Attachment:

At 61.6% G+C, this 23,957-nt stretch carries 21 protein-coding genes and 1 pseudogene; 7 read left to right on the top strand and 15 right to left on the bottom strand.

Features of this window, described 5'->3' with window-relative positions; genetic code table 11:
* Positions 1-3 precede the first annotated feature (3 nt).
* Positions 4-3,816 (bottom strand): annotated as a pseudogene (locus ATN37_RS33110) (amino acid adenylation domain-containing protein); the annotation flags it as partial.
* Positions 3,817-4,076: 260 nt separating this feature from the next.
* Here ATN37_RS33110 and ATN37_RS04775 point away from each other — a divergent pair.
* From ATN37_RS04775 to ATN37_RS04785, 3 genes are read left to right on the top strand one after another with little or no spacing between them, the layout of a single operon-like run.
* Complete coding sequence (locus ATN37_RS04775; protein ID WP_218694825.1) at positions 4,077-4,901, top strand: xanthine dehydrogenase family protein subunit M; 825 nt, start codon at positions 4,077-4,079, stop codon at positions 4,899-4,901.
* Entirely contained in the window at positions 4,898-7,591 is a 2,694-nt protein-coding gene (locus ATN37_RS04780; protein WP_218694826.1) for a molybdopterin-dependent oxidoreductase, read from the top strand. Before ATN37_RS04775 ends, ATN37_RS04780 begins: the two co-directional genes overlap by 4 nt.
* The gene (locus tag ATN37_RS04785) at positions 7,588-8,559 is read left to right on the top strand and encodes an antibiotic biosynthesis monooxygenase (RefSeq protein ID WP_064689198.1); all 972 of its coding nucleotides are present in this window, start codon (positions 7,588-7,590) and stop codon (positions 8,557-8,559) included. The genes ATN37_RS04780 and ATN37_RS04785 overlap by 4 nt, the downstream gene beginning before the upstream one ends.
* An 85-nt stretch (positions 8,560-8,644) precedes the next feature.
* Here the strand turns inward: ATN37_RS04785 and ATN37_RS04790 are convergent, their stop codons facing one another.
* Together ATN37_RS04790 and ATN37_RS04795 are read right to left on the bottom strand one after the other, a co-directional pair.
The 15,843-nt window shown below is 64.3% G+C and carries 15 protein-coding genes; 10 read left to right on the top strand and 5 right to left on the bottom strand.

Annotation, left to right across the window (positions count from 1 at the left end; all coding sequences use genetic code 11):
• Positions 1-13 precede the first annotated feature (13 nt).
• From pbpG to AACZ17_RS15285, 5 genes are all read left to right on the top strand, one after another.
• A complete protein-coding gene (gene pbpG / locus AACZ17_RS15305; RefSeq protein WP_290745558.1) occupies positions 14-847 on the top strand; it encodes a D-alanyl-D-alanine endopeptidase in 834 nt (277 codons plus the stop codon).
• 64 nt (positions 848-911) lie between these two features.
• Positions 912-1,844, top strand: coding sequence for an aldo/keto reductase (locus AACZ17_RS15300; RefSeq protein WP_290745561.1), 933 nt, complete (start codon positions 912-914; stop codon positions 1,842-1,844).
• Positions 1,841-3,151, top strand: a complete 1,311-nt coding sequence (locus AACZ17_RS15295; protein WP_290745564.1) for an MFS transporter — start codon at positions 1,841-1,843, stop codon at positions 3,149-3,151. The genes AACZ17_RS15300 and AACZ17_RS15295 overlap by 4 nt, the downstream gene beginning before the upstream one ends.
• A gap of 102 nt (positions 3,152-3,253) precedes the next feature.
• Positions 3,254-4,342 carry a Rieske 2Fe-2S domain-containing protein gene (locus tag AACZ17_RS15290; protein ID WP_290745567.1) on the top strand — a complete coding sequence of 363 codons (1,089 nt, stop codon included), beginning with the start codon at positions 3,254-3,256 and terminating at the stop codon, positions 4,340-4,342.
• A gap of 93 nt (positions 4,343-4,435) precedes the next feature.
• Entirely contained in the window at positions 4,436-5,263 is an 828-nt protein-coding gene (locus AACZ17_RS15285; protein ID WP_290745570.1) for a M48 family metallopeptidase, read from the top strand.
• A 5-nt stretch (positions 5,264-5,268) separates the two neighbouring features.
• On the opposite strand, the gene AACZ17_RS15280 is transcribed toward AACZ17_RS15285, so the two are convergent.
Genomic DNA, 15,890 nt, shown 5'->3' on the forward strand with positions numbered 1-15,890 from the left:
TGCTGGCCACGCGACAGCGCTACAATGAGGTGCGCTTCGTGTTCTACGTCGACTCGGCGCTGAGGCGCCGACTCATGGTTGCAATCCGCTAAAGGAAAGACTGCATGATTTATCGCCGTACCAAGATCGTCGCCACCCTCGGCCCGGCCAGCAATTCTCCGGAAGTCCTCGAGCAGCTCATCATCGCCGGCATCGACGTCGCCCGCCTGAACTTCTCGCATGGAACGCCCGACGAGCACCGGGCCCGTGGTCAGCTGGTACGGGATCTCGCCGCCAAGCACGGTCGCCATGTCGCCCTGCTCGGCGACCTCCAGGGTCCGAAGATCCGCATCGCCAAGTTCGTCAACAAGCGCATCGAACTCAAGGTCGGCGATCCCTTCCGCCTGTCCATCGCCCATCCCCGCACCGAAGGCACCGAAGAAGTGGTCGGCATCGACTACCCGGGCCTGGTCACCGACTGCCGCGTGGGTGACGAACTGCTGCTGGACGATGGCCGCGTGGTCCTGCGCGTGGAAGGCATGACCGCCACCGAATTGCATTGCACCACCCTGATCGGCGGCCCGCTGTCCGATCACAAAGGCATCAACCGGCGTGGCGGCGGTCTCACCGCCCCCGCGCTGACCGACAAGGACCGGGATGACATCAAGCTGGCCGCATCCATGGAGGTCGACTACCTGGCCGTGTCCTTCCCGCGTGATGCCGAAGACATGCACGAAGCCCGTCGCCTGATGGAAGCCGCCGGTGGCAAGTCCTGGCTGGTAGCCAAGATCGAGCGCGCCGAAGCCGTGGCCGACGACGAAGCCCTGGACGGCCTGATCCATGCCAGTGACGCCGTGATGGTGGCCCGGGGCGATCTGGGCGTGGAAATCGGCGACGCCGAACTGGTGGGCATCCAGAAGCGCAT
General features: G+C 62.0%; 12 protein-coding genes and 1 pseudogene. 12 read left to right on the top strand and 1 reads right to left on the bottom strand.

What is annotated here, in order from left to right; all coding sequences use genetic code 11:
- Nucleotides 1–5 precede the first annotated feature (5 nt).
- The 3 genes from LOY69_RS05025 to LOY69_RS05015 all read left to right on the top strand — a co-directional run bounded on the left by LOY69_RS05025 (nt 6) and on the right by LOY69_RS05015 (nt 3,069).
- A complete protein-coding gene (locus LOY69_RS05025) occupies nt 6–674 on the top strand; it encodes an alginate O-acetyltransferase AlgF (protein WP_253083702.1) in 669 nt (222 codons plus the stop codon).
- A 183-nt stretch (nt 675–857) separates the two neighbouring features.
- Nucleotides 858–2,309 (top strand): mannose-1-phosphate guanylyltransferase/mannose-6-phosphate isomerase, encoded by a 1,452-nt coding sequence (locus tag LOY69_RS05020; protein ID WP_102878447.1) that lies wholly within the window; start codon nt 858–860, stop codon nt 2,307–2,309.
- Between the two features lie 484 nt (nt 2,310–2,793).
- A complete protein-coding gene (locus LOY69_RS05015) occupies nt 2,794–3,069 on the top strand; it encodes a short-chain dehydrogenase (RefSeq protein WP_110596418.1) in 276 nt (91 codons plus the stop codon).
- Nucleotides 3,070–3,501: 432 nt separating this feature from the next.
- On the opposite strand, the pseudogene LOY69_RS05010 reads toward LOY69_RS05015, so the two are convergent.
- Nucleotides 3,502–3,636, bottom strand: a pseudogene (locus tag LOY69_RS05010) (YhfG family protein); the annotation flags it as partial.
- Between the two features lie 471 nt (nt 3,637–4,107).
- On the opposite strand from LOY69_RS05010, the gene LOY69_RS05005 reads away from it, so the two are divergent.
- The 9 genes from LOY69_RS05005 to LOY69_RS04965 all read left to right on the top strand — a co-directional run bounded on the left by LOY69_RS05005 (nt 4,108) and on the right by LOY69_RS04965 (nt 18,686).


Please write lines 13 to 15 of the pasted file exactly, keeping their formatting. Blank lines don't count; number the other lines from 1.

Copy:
* Together ATN37_RS04790 and ATN37_RS04795 are read right to left on the bottom strand one after the other, a co-directional pair.
The 15,843-nt window shown below is 64.3% G+C and carries 15 protein-coding genes; 10 read left to right on the top strand and 5 right to left on the bottom strand.

Annotation, left to right across the window (positions count from 1 at the left end; all coding sequences use genetic code 11):